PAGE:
The artists to look out for in 2020
At the start of this new decade we take a look at five artists who are set to do big things in 2020
Donna Huanca's installation at Frieze last year attracted the lion's share of the attention. Huanca, who is represented by Simon Lee Gallery, combines painting and performance to create a multi-sensory experience that includes ambient sounds and specially commissioned scents that evoke a hallucinatory experience. The human form and its place in nature is central to her work, and the painted bodies of her female performers become an extension of her free-standing works, blurring the boundaries between painting, sculpture and performance.
Michela Yearwood-Dan's paintings are bold, luscious affairs, which mix themes of class, race and gender with motifs lifted from nature. The snippets of text that are inscribed into the thick paint of her canvases have a personal, romantic flavour, reminiscent of Tracey Emin's drawings. These works are vibrant products of the artist's life, her loves and hopes. It also helps that they are beautiful objects. Yearwood-Dan is represented by Tiwani Contemporary and her first solo show closes 18 Jan.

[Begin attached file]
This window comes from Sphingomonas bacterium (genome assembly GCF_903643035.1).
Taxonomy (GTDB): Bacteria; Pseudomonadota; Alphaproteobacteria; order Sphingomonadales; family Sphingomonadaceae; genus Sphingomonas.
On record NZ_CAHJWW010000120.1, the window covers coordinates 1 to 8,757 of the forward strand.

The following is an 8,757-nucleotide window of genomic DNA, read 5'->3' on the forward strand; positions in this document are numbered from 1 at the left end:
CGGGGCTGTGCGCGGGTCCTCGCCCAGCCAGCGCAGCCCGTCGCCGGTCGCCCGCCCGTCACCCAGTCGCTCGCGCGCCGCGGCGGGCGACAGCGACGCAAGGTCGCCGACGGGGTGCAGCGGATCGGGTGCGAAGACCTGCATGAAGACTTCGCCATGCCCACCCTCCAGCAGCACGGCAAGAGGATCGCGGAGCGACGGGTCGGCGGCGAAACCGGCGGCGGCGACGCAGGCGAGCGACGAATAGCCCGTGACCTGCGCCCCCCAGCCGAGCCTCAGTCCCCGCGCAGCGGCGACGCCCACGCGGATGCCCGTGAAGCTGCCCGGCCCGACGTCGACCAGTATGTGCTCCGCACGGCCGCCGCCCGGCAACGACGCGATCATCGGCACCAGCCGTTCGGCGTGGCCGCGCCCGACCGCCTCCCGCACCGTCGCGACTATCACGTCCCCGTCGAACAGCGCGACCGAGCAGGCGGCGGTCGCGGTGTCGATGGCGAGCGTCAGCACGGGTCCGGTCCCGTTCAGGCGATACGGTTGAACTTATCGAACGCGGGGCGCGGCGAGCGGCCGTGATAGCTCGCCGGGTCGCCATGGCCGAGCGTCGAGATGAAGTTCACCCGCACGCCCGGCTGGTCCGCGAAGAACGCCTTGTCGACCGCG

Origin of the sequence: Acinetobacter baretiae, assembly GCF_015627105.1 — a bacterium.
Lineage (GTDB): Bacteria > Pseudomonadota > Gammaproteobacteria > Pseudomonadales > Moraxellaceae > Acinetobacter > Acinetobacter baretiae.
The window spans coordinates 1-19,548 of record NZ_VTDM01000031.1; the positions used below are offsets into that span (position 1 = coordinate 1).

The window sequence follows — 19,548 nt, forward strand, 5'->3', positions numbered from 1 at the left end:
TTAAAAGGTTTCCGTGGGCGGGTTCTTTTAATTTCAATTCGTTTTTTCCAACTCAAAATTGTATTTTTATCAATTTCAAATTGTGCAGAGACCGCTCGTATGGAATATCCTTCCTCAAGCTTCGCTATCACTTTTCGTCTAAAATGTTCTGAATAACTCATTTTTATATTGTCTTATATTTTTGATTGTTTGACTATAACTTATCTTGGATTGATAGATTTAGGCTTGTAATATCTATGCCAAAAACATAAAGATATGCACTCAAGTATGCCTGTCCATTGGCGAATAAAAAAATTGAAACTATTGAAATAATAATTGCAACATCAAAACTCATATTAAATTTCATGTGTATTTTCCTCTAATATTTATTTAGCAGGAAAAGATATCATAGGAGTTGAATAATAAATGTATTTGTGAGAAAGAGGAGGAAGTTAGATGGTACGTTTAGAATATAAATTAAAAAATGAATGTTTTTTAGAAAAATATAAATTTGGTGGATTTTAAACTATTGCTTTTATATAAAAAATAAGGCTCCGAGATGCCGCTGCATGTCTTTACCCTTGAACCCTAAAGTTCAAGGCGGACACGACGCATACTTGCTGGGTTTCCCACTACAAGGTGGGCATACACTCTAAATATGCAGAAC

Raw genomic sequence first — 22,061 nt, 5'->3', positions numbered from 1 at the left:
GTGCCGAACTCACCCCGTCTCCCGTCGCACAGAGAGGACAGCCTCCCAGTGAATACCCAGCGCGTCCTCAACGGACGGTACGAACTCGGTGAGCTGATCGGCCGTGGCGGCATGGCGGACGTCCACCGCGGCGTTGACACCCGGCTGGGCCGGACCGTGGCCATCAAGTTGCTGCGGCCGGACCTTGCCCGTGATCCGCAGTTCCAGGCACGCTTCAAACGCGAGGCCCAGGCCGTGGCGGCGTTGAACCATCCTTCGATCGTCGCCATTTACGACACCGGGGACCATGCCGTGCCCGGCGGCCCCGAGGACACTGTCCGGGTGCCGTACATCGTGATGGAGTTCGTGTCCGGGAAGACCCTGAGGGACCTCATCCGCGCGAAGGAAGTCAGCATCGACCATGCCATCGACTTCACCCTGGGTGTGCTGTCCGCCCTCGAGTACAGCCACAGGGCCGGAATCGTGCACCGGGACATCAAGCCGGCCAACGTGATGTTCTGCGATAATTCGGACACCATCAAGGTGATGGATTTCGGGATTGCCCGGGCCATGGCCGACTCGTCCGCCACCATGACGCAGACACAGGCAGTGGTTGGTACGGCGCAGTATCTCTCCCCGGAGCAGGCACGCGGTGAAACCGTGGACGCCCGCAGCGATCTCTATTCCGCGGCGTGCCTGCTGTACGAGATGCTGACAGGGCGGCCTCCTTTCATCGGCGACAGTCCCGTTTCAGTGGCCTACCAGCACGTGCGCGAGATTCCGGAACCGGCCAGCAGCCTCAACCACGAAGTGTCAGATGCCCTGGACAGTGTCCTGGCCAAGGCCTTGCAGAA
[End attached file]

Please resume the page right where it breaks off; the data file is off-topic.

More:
London-based French artist Marguerite Humeau is another interdisciplinary artist, who combines sculpture, sound and design to bring extinct creatures (and people) to life in fantastically surreal ways. In the past she has tried to recreate the voice of Cleopatra, and the sounds of a species of mammoth and she combines these audio works with theatrical installations. In December she even branched out into fashion and designed a spectral handbag for Dior. At last year's Venice Biennale, Humeau was short-listed for the Future Generations Art Prize and it is no exaggeration to say that the sky is the limit for this most original of artists.
France-Lise McGurn's exhibition for Tate Britain's Art Now series was a huge hit with Instagrammers. McGurn often works directly on walls, doors and ceilings to produce site specific works in which painted figures, rendered with little more than gestural outlines, overlap and interact. Talking to Studio International last year, she said: 'I think I've got a certain aesthetic that's rooted in 1990s Glasgow.' But this belies the elegance of her work, which is also very much of the now. You can catch her next exhibition at Simon Lee Gallery in Mayfair 24 January – 22 Feb.
London based artist Cherelle Sappleton works in installation, collage and photography, sometimes combining all three into a single work. Taking the black female body as her starting point, Sappleton explores representation, agency and materiality with a fresh abstract aesthetic that we need more of in the capital. We have a feeling you'll be seeing a lot more of this artist's work in the coming years. For now, you can check out her solo show at Phoenix Gallery in Exeter 14 Feb – 12 April.